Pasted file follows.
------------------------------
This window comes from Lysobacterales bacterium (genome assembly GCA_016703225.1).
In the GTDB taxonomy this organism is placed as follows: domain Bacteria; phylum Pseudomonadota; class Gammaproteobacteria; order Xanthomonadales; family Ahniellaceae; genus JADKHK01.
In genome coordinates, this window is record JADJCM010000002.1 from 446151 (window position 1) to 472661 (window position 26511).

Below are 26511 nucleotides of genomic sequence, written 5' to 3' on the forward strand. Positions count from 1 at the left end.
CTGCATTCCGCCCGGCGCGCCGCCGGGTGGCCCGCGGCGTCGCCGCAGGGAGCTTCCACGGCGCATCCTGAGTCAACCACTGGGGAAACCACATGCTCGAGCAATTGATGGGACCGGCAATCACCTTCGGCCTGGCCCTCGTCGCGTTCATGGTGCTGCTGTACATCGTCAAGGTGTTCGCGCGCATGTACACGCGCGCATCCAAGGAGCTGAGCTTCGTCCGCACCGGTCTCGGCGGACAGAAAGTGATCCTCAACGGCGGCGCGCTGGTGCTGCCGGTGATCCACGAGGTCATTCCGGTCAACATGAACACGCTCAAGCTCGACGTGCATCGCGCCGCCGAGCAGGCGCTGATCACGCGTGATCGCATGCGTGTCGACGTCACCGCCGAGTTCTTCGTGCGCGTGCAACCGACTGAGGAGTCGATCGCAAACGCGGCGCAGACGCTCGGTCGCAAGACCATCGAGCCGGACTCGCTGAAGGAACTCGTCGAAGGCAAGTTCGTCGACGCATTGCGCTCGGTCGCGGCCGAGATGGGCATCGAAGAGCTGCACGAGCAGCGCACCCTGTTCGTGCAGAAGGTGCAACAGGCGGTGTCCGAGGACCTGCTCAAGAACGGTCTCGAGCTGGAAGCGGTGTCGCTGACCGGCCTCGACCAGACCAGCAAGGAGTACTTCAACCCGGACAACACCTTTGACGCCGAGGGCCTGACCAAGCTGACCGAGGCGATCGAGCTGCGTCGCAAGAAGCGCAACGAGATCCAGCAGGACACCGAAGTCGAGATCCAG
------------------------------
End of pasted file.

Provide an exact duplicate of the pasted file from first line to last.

This window comes from Lysobacterales bacterium (genome assembly GCA_016703225.1).
In the GTDB taxonomy this organism is placed as follows: domain Bacteria; phylum Pseudomonadota; class Gammaproteobacteria; order Xanthomonadales; family Ahniellaceae; genus JADKHK01.
In genome coordinates, this window is record JADJCM010000002.1 from 446151 (window position 1) to 472661 (window position 26511).

Below are 26511 nucleotides of genomic sequence, written 5' to 3' on the forward strand. Positions count from 1 at the left end.
CTGCATTCCGCCCGGCGCGCCGCCGGGTGGCCCGCGGCGTCGCCGCAGGGAGCTTCCACGGCGCATCCTGAGTCAACCACTGGGGAAACCACATGCTCGAGCAATTGATGGGACCGGCAATCACCTTCGGCCTGGCCCTCGTCGCGTTCATGGTGCTGCTGTACATCGTCAAGGTGTTCGCGCGCATGTACACGCGCGCATCCAAGGAGCTGAGCTTCGTCCGCACCGGTCTCGGCGGACAGAAAGTGATCCTCAACGGCGGCGCGCTGGTGCTGCCGGTGATCCACGAGGTCATTCCGGTCAACATGAACACGCTCAAGCTCGACGTGCATCGCGCCGCCGAGCAGGCGCTGATCACGCGTGATCGCATGCGTGTCGACGTCACCGCCGAGTTCTTCGTGCGCGTGCAACCGACTGAGGAGTCGATCGCAAACGCGGCGCAGACGCTCGGTCGCAAGACCATCGAGCCGGACTCGCTGAAGGAACTCGTCGAAGGCAAGTTCGTCGACGCATTGCGCTCGGTCGCGGCCGAGATGGGCATCGAAGAGCTGCACGAGCAGCGCACCCTGTTCGTGCAGAAGGTGCAACAGGCGGTGTCCGAGGACCTGCTCAAGAACGGTCTCGAGCTGGAAGCGGTGTCGCTGACCGGCCTCGACCAGACCAGCAAGGAGTACTTCAACCCGGACAACACCTTTGACGCCGAGGGCCTGACCAAGCTGACCGAGGCGATCGAGCTGCGTCGCAAGAAGCGCAACGAGATCCAGCAGGACACCGAAGTCGAGATCCAG